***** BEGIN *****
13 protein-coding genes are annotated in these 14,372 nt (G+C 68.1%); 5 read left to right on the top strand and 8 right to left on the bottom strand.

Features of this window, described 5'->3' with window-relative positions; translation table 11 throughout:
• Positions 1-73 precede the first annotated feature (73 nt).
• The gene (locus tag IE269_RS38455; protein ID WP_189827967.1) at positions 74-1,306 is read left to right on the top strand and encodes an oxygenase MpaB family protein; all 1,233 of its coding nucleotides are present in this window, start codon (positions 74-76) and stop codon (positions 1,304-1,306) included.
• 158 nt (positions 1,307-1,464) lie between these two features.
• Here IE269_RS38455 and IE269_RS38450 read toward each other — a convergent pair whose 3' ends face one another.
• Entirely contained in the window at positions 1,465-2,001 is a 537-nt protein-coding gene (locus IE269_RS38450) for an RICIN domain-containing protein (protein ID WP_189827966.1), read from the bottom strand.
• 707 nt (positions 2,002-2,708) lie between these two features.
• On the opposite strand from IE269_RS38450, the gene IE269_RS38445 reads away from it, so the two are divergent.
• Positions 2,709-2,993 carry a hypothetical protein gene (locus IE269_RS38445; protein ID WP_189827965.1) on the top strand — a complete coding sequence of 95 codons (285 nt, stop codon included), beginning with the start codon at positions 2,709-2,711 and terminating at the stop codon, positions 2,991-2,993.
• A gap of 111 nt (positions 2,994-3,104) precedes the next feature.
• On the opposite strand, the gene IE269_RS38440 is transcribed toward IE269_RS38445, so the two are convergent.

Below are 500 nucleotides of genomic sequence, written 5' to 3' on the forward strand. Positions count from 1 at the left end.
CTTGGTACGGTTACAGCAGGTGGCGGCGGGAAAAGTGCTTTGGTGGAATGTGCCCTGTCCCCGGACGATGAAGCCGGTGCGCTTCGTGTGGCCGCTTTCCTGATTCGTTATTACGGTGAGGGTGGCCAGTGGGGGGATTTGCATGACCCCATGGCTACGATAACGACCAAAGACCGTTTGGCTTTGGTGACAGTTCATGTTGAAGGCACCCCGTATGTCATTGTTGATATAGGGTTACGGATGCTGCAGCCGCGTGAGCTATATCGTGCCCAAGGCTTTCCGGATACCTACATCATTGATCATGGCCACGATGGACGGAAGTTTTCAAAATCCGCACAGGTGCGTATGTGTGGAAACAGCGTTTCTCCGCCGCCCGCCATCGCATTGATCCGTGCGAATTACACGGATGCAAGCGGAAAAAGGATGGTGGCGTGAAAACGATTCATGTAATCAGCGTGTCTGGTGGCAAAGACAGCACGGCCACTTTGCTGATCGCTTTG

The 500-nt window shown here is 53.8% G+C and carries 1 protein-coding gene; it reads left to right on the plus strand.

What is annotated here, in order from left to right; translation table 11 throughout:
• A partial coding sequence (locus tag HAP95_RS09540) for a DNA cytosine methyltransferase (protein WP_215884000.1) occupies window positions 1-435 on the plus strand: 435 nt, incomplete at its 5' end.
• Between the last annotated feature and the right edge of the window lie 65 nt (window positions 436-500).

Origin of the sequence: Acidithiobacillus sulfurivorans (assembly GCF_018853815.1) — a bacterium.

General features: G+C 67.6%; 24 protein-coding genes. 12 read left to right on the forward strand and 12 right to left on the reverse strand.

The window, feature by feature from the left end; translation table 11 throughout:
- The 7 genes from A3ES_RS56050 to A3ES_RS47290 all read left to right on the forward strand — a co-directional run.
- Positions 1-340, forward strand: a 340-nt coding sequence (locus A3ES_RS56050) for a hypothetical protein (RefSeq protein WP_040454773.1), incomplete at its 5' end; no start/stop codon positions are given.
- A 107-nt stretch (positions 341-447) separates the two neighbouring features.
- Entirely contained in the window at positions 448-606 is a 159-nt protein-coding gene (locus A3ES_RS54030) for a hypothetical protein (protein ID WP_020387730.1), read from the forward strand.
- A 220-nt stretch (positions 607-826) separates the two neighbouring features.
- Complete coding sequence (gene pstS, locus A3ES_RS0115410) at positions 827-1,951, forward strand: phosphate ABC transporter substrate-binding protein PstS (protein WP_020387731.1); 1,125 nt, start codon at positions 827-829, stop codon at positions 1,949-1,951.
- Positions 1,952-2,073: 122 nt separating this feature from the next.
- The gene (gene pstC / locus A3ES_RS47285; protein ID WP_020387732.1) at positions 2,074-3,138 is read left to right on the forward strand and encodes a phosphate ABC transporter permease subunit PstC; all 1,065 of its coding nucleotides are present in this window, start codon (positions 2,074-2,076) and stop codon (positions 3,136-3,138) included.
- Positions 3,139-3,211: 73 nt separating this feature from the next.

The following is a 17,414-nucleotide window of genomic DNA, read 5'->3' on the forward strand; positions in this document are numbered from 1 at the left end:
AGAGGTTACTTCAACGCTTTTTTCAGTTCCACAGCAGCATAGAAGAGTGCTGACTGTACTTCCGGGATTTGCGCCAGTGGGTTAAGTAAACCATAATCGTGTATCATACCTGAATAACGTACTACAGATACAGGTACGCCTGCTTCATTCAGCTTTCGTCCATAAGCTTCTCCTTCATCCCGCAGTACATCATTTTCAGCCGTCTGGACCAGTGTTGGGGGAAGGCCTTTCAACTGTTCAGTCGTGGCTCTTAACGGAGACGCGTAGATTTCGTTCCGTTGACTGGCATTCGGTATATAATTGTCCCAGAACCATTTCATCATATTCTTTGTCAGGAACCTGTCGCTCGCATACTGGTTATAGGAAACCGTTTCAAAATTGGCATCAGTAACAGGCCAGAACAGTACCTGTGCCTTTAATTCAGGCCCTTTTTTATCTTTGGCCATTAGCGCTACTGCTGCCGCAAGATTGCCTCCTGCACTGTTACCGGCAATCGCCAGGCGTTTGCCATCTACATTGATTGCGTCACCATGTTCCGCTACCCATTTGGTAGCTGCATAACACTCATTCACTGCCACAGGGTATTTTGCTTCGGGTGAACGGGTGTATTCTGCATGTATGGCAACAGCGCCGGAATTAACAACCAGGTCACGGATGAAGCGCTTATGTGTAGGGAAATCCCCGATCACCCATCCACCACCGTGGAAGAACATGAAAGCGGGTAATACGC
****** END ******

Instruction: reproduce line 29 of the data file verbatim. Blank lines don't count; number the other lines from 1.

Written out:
- The gene (gene pstC / locus A3ES_RS47285; protein ID WP_020387732.1) at positions 2,074-3,138 is read left to right on the forward strand and encodes a phosphate ABC transporter permease subunit PstC; all 1,065 of its coding nucleotides are present in this window, start codon (positions 2,074-2,076) and stop codon (positions 3,136-3,138) included.